The Upper Mantle Seismic Structure Beneath Northeastern North America
Hertzog, Justin Tyler. “The Upper Mantle Seismic Structure Beneath Northeastern North America”, Boston College, 2013. http://hdl.handle.net/2345/3401.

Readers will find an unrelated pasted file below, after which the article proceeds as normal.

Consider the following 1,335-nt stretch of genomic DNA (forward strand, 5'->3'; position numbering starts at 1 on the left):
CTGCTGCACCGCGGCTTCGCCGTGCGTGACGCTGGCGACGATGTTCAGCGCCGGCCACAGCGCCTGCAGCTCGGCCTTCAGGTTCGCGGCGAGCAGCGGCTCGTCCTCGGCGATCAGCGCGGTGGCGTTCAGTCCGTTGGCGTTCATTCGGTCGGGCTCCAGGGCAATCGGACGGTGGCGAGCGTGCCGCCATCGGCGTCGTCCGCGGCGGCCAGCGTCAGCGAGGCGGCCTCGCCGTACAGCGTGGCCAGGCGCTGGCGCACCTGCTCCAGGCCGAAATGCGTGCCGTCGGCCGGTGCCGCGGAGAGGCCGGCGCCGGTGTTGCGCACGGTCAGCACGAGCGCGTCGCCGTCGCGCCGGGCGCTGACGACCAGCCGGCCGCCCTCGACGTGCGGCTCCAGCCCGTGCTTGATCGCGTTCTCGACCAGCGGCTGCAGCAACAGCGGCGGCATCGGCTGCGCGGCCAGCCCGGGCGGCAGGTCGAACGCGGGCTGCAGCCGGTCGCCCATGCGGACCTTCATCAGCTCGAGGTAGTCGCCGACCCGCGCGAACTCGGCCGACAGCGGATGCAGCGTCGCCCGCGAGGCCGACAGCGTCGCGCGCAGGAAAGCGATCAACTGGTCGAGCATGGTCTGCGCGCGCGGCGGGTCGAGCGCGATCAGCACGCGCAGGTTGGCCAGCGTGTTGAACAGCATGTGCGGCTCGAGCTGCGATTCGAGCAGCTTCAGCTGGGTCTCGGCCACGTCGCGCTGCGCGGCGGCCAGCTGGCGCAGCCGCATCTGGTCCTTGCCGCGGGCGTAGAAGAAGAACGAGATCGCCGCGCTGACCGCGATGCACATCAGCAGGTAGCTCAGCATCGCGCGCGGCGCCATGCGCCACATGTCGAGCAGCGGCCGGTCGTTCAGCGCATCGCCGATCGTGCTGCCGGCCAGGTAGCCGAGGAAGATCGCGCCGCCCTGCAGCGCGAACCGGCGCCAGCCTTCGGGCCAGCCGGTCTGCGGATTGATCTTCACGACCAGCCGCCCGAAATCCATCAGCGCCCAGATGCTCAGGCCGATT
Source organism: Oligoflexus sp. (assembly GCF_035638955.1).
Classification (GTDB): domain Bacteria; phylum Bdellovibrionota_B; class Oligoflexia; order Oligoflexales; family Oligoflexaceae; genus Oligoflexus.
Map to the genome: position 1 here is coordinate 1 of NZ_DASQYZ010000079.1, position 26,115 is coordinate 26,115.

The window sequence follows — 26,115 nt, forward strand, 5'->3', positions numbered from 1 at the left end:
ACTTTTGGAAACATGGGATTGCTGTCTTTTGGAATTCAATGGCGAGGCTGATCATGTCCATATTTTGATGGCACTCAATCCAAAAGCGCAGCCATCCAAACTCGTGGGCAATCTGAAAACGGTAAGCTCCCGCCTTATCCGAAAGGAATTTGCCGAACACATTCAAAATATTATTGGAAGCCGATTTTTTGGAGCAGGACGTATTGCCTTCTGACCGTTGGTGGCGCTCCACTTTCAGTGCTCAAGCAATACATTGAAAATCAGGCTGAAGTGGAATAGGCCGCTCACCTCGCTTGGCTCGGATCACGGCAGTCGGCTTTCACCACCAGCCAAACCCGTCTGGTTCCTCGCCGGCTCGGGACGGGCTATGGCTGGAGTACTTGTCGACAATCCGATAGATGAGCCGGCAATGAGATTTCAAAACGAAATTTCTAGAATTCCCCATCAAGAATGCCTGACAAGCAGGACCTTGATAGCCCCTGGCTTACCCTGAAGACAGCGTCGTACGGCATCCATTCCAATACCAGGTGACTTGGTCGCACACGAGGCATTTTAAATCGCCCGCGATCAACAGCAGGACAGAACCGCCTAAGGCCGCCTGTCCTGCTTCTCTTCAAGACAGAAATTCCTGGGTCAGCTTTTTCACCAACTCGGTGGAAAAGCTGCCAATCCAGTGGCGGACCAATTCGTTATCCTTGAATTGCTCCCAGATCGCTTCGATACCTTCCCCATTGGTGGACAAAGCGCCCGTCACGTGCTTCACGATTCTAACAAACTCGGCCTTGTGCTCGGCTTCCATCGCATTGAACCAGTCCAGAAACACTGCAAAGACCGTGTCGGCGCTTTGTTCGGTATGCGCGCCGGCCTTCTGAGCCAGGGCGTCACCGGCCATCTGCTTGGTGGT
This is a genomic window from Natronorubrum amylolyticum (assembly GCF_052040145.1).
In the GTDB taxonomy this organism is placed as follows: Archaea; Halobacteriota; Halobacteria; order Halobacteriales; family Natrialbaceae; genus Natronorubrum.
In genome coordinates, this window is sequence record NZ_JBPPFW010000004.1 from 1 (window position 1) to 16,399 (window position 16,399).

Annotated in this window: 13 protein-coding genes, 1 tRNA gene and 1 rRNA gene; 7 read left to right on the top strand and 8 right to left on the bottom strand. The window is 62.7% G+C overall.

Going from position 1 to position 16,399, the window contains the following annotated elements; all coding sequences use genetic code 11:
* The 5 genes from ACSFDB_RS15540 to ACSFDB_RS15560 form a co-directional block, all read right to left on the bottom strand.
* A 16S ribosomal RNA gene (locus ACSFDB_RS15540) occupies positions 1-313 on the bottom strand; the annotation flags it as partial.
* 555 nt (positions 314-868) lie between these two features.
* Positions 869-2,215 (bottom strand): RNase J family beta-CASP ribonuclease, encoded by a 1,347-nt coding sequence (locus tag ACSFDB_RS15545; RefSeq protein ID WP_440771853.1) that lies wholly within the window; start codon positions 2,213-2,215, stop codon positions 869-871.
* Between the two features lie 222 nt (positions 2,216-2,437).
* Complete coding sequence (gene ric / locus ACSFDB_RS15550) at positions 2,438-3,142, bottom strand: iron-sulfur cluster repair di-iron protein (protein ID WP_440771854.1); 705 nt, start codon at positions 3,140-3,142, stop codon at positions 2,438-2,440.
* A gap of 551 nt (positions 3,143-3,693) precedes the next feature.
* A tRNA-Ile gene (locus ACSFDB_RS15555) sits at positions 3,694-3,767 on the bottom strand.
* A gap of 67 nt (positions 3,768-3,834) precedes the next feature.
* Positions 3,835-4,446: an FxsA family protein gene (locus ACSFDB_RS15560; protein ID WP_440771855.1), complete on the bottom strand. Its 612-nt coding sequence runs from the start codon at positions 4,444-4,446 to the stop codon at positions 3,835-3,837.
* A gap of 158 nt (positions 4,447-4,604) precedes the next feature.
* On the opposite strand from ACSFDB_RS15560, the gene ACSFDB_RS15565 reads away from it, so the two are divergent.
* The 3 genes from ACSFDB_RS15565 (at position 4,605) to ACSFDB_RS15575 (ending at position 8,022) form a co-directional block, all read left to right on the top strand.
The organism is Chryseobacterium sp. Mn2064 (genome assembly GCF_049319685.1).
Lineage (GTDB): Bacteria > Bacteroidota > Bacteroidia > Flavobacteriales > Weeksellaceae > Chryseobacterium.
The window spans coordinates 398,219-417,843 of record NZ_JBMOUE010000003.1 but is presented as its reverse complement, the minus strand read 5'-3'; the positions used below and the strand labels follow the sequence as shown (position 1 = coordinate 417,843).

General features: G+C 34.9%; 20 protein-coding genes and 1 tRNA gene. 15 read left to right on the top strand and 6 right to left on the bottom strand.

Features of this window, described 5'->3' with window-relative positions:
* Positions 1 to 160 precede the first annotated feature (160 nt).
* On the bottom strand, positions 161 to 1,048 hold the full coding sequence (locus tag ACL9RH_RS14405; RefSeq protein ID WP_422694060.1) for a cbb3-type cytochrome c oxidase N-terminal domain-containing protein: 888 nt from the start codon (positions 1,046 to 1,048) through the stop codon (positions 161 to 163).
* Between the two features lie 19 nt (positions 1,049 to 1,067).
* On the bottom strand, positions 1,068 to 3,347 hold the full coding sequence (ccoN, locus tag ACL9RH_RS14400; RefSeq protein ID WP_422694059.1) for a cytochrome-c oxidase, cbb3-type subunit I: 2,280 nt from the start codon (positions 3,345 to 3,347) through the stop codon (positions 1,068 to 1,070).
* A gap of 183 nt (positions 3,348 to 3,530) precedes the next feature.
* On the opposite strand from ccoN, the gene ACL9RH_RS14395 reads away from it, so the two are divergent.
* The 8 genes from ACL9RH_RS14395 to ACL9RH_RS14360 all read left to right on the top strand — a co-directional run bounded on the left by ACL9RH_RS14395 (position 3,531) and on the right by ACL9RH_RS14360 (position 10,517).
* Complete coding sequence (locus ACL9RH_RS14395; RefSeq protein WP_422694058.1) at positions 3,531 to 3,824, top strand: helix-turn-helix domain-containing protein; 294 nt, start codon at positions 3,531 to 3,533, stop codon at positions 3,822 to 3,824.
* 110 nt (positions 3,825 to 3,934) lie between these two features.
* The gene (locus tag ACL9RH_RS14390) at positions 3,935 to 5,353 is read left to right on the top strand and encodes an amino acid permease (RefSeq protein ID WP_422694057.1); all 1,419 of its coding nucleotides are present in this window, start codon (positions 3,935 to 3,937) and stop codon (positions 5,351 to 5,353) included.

Using the seismic refraction technique with a least squares inversion methodology, arrival time data from 1985 to the present are analyzed to delineate, with improved spatial resolution, the upper mantle P-velocity structure throughout northeastern North America (NENA). A total of one hundred and sixty-eight earthquakes are analyzed utilizing over one hundred seismic stations throughout NENA. Seismic data analyzed between 200 - 400 km, 400 - 600 km, and 600+ km throughout NENA are used to study the increase in velocity with depth in the upper mantle. A jackknife analysis was carried out to put constraints on the uncertainties of the velocity measurements. The P-wave velocity of the upper mantle through the New England Appalachians is found to be uniformly 7.94 - 8.07 km/s at depths down to 75 km. Upper mantle Pn velocities throughout the southeastern Grenville Province show velocities ranging from 8.15 km/s to 8.54 km/s as epicentral distances increase. Uncertainties of P velocities range from 0.01- 0.12 km/s. Based on laboratory measurements of simulated upper mantle conditions and the orogenic history of the Grenville Province and northern Appalachians, upper mantle mineral compositions of eclogite (Grenville Province) and pyroxenite (northern Appalachians) are proposed to be the factor controlling seismic velocity variation in the upper mantle. Variations in upper mantle temperatures between the Grenville Province and northern Appalachians are ruled out as affecting the difference in upper mantle velocities between southeastern Canada and New England.